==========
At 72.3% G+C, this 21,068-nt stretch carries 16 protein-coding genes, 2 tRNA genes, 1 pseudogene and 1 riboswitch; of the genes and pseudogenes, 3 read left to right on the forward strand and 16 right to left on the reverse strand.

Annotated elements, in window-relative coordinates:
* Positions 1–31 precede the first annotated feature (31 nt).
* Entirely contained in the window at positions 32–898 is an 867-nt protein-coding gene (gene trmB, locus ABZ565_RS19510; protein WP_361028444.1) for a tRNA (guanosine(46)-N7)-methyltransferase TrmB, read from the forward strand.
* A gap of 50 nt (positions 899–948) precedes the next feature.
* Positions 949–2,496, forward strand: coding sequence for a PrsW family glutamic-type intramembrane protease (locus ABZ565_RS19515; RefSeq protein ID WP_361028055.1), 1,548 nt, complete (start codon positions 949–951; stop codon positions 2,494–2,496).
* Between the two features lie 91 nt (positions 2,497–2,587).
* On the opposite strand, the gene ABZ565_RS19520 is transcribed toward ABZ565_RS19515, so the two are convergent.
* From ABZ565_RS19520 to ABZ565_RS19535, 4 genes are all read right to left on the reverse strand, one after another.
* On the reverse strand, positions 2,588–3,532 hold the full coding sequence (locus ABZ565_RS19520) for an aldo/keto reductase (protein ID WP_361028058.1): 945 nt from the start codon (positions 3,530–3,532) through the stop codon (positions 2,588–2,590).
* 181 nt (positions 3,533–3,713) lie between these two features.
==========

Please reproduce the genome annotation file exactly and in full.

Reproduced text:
At 72.3% G+C, this 21,068-nt stretch carries 16 protein-coding genes, 2 tRNA genes, 1 pseudogene and 1 riboswitch; of the genes and pseudogenes, 3 read left to right on the forward strand and 16 right to left on the reverse strand.

Annotated elements, in window-relative coordinates:
* Positions 1–31 precede the first annotated feature (31 nt).
* Entirely contained in the window at positions 32–898 is an 867-nt protein-coding gene (gene trmB, locus ABZ565_RS19510; protein WP_361028444.1) for a tRNA (guanosine(46)-N7)-methyltransferase TrmB, read from the forward strand.
* A gap of 50 nt (positions 899–948) precedes the next feature.
* Positions 949–2,496, forward strand: coding sequence for a PrsW family glutamic-type intramembrane protease (locus ABZ565_RS19515; RefSeq protein ID WP_361028055.1), 1,548 nt, complete (start codon positions 949–951; stop codon positions 2,494–2,496).
* Between the two features lie 91 nt (positions 2,497–2,587).
* On the opposite strand, the gene ABZ565_RS19520 is transcribed toward ABZ565_RS19515, so the two are convergent.
* From ABZ565_RS19520 to ABZ565_RS19535, 4 genes are all read right to left on the reverse strand, one after another.
* On the reverse strand, positions 2,588–3,532 hold the full coding sequence (locus ABZ565_RS19520) for an aldo/keto reductase (protein ID WP_361028058.1): 945 nt from the start codon (positions 3,530–3,532) through the stop codon (positions 2,588–2,590).
* 181 nt (positions 3,533–3,713) lie between these two features.